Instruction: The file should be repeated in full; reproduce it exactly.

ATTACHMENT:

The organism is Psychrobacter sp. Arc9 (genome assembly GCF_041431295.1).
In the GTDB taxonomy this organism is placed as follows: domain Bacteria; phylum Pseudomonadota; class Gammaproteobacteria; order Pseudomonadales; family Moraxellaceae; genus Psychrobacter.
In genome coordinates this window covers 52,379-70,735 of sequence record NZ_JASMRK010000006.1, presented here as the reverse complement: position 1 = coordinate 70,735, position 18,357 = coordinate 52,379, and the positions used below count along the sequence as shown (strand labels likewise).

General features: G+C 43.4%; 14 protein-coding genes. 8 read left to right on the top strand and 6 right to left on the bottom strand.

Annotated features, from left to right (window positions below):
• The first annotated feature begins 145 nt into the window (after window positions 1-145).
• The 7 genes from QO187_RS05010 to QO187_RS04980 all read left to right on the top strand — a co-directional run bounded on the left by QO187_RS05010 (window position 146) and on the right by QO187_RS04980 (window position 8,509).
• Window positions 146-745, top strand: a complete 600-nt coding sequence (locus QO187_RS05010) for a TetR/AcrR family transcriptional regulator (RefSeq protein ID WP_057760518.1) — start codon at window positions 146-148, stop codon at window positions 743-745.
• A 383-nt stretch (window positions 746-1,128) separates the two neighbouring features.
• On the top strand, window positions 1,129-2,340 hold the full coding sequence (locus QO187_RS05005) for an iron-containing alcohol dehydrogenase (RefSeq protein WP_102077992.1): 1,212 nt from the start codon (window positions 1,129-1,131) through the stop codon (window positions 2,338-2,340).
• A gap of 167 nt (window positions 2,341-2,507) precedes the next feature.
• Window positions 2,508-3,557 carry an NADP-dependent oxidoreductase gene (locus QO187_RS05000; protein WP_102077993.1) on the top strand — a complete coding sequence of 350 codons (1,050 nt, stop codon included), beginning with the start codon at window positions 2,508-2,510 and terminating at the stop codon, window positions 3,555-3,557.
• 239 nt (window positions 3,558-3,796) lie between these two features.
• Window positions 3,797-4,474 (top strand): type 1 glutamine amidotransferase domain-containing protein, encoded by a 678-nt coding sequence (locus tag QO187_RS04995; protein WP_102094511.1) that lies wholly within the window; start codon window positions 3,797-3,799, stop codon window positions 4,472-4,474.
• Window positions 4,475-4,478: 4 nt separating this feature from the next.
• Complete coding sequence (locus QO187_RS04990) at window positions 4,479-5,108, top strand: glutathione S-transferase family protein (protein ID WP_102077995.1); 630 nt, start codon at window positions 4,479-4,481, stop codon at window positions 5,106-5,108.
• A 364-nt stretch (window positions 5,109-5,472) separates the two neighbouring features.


The organism is Psychrobacter sp. Arc9 (genome assembly GCF_041431295.1).
In the GTDB taxonomy this organism is placed as follows: domain Bacteria; phylum Pseudomonadota; class Gammaproteobacteria; order Pseudomonadales; family Moraxellaceae; genus Psychrobacter.
In genome coordinates this window covers 52,379-70,735 of sequence record NZ_JASMRK010000006.1, presented here as the reverse complement: position 1 = coordinate 70,735, position 18,357 = coordinate 52,379, and the positions used below count along the sequence as shown (strand labels likewise).

General features: G+C 43.4%; 14 protein-coding genes. 8 read left to right on the top strand and 6 right to left on the bottom strand.

Annotated features, from left to right (window positions below):
• The first annotated feature begins 145 nt into the window (after window positions 1-145).
• The 7 genes from QO187_RS05010 to QO187_RS04980 all read left to right on the top strand — a co-directional run bounded on the left by QO187_RS05010 (window position 146) and on the right by QO187_RS04980 (window position 8,509).
• Window positions 146-745, top strand: a complete 600-nt coding sequence (locus QO187_RS05010) for a TetR/AcrR family transcriptional regulator (RefSeq protein ID WP_057760518.1) — start codon at window positions 146-148, stop codon at window positions 743-745.
• A 383-nt stretch (window positions 746-1,128) separates the two neighbouring features.
• On the top strand, window positions 1,129-2,340 hold the full coding sequence (locus QO187_RS05005) for an iron-containing alcohol dehydrogenase (RefSeq protein WP_102077992.1): 1,212 nt from the start codon (window positions 1,129-1,131) through the stop codon (window positions 2,338-2,340).
• A gap of 167 nt (window positions 2,341-2,507) precedes the next feature.
• Window positions 2,508-3,557 carry an NADP-dependent oxidoreductase gene (locus QO187_RS05000; protein WP_102077993.1) on the top strand — a complete coding sequence of 350 codons (1,050 nt, stop codon included), beginning with the start codon at window positions 2,508-2,510 and terminating at the stop codon, window positions 3,555-3,557.
• 239 nt (window positions 3,558-3,796) lie between these two features.
• Window positions 3,797-4,474 (top strand): type 1 glutamine amidotransferase domain-containing protein, encoded by a 678-nt coding sequence (locus tag QO187_RS04995; protein WP_102094511.1) that lies wholly within the window; start codon window positions 3,797-3,799, stop codon window positions 4,472-4,474.
• Window positions 4,475-4,478: 4 nt separating this feature from the next.
• Complete coding sequence (locus QO187_RS04990) at window positions 4,479-5,108, top strand: glutathione S-transferase family protein (protein ID WP_102077995.1); 630 nt, start codon at window positions 4,479-4,481, stop codon at window positions 5,106-5,108.
• A 364-nt stretch (window positions 5,109-5,472) separates the two neighbouring features.